I picked SRD, my reasoning is the depth of his characters. The go through such agonizing heart wrenching soul searching journeys that whether you like the character or not they make you feel deeply. Tolkien is fabulous and I love LOTR but his characters don't go through internal journeys like SRD's. Tolkien's heroes are clearly on the side of good from day one and while he writes them beautifully so that you are rooting for them and entranced by their heroics, SRD's are almost always unwilling and have to learn to become heroic in their own ways.
_________________
Now if I could just find a way to wear live bees as jewelry all the time.....

www.fantasybedtimehour.com
Back to top
View user's profile Send private message Yahoo Messenger MSN Messenger Phoogle Map
A Gunslinger
Mr. Bad Example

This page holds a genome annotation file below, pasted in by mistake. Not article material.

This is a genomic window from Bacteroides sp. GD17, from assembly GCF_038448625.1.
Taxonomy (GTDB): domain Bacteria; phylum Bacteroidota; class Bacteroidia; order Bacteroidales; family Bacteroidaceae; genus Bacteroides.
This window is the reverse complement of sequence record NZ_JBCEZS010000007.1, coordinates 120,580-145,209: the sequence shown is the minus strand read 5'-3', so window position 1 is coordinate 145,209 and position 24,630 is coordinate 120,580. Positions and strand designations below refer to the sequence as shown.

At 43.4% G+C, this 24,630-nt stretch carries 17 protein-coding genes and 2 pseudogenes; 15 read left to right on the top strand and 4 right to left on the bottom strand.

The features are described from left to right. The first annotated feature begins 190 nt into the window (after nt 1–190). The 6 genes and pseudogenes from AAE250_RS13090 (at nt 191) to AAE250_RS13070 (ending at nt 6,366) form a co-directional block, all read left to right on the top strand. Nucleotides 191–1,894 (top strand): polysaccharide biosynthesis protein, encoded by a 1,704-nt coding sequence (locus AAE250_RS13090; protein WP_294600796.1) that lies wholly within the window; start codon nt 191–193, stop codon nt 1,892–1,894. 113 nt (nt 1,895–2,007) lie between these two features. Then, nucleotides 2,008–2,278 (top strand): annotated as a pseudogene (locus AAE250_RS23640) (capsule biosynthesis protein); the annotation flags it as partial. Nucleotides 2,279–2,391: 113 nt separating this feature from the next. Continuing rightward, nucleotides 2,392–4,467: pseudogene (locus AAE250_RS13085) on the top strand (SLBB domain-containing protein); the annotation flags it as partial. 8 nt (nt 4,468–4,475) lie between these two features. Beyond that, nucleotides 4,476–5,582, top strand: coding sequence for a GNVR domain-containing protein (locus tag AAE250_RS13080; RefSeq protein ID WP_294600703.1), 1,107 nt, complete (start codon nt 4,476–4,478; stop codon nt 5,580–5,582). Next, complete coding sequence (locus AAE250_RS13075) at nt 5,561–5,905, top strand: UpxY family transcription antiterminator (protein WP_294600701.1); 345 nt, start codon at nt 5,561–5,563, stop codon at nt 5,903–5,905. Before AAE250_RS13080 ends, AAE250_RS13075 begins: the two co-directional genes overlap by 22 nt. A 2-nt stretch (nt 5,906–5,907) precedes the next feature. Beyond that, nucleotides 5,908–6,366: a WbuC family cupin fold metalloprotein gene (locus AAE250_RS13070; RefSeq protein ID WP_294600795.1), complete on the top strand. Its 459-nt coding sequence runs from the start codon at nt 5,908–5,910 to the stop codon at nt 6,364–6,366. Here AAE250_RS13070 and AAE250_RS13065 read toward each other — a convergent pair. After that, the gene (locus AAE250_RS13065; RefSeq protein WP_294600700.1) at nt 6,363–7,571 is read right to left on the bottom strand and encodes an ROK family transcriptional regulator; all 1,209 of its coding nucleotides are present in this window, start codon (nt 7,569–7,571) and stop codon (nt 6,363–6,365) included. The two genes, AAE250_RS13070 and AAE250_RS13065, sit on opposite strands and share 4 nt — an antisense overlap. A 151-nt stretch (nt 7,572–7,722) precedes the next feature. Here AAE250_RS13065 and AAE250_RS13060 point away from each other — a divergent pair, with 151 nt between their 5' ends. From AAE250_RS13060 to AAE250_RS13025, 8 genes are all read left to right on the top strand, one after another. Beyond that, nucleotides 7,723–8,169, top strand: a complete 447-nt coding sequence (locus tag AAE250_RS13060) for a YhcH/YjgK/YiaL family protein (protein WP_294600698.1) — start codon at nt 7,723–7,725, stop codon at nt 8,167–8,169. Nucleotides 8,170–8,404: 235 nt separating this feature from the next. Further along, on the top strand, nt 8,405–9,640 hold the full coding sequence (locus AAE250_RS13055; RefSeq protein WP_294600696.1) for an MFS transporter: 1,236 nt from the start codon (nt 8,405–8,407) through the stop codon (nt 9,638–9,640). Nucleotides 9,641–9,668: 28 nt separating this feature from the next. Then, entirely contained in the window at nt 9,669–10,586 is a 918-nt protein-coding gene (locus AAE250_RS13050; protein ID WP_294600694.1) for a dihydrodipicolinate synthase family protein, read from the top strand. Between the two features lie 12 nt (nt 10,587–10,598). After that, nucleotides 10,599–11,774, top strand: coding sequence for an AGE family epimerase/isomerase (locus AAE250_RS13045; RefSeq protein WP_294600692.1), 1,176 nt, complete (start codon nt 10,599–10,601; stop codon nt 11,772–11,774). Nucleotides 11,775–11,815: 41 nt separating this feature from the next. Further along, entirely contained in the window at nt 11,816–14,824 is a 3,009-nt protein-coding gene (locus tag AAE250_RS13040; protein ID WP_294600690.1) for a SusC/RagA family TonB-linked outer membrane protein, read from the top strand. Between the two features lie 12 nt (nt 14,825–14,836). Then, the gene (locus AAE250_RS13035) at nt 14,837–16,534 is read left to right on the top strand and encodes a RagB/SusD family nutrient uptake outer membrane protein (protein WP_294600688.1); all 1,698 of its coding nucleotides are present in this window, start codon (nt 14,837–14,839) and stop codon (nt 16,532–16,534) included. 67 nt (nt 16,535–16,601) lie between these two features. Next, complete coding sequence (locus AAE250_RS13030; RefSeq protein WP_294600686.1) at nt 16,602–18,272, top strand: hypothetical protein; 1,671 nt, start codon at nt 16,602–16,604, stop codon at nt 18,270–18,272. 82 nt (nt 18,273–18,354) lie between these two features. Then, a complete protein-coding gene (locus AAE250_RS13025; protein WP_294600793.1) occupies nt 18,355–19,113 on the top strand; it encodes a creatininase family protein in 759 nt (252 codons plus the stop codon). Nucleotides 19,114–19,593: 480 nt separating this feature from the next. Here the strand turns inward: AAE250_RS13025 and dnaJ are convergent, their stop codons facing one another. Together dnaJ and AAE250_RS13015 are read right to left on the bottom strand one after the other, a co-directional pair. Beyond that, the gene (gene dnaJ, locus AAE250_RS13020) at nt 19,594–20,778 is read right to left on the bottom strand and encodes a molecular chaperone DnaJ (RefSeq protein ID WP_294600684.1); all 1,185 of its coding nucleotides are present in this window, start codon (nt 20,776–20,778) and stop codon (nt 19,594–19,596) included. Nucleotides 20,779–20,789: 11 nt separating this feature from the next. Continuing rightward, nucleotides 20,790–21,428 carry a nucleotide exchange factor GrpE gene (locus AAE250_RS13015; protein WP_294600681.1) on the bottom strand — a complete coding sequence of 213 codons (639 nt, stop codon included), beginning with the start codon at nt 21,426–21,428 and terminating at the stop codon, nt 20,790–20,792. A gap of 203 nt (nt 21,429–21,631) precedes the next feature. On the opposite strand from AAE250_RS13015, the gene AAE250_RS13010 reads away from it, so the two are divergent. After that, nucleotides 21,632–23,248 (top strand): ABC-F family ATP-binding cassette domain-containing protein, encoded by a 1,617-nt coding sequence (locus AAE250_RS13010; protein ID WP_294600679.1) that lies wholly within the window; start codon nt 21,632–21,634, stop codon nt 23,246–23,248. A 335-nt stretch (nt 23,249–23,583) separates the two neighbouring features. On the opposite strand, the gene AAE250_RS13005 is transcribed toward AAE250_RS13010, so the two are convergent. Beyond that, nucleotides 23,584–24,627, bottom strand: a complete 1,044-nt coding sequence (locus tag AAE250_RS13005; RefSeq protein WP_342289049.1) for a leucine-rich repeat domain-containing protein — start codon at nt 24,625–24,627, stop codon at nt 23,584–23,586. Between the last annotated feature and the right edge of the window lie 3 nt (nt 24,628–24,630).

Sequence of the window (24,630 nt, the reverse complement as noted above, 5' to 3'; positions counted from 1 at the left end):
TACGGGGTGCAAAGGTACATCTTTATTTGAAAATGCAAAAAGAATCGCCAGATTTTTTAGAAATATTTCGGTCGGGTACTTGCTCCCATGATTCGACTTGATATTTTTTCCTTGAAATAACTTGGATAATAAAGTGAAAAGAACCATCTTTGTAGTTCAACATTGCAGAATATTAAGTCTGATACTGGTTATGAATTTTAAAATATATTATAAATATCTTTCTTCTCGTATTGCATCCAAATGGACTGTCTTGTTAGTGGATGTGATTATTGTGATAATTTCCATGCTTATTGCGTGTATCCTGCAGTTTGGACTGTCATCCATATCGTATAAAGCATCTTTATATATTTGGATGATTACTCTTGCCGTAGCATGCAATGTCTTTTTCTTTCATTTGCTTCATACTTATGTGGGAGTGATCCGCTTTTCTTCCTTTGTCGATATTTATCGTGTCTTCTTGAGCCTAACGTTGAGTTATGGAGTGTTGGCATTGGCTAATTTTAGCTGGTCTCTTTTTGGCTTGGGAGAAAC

MaleRanyhyn
Joined: 08 May 2004
Posts: 8890

Thanks: 0
Thanked 3 Times in 3 Posts

Location: Southern WI (Madison area)
1781 White Gold Dollars
Tokens
HP

User Items:
1 I Love KW1 Lord's Staff


PostPosted: Sat Feb 10, 2007 2:53 am    Post subject: Reply with quote

Jenn Cameraman-Galad wrote:
I picked SRD, my reasoning is the depth of his characters. The go through such agonizing heart wrenching soul searching journeys that whether you like the character or not they make you feel deeply. Tolkien is fabulous and I love LOTR but his characters don't go through internal journeys like SRD's. Tolkien's heroes are clearly on the side of good from day one and while he writes them beautifully so that you are rooting for them and entranced by their heroics, SRD's are almost always unwilling and have to learn to become heroic in their own ways.



Which causes the reader to reflect on their own motivations and values...
_________________
"I use my gun whenever kindness fails"



Back to top
View user's profile Send private message Send e-mail Yahoo Messenger
Zarathustra
Be True


Joined: 04 Jan 2005
Posts: 17392

Thanks: 37
Thanked 174 Times in 167 Posts


20151 White Gold Dollars
Tokens
HP

User Items:


PostPosted: Tue May 22, 2007 4:17 pm    Post subject: Reply with quote

If "it" means fantasy, then I've got to go with Tolkien. He does fantasy better than anyone.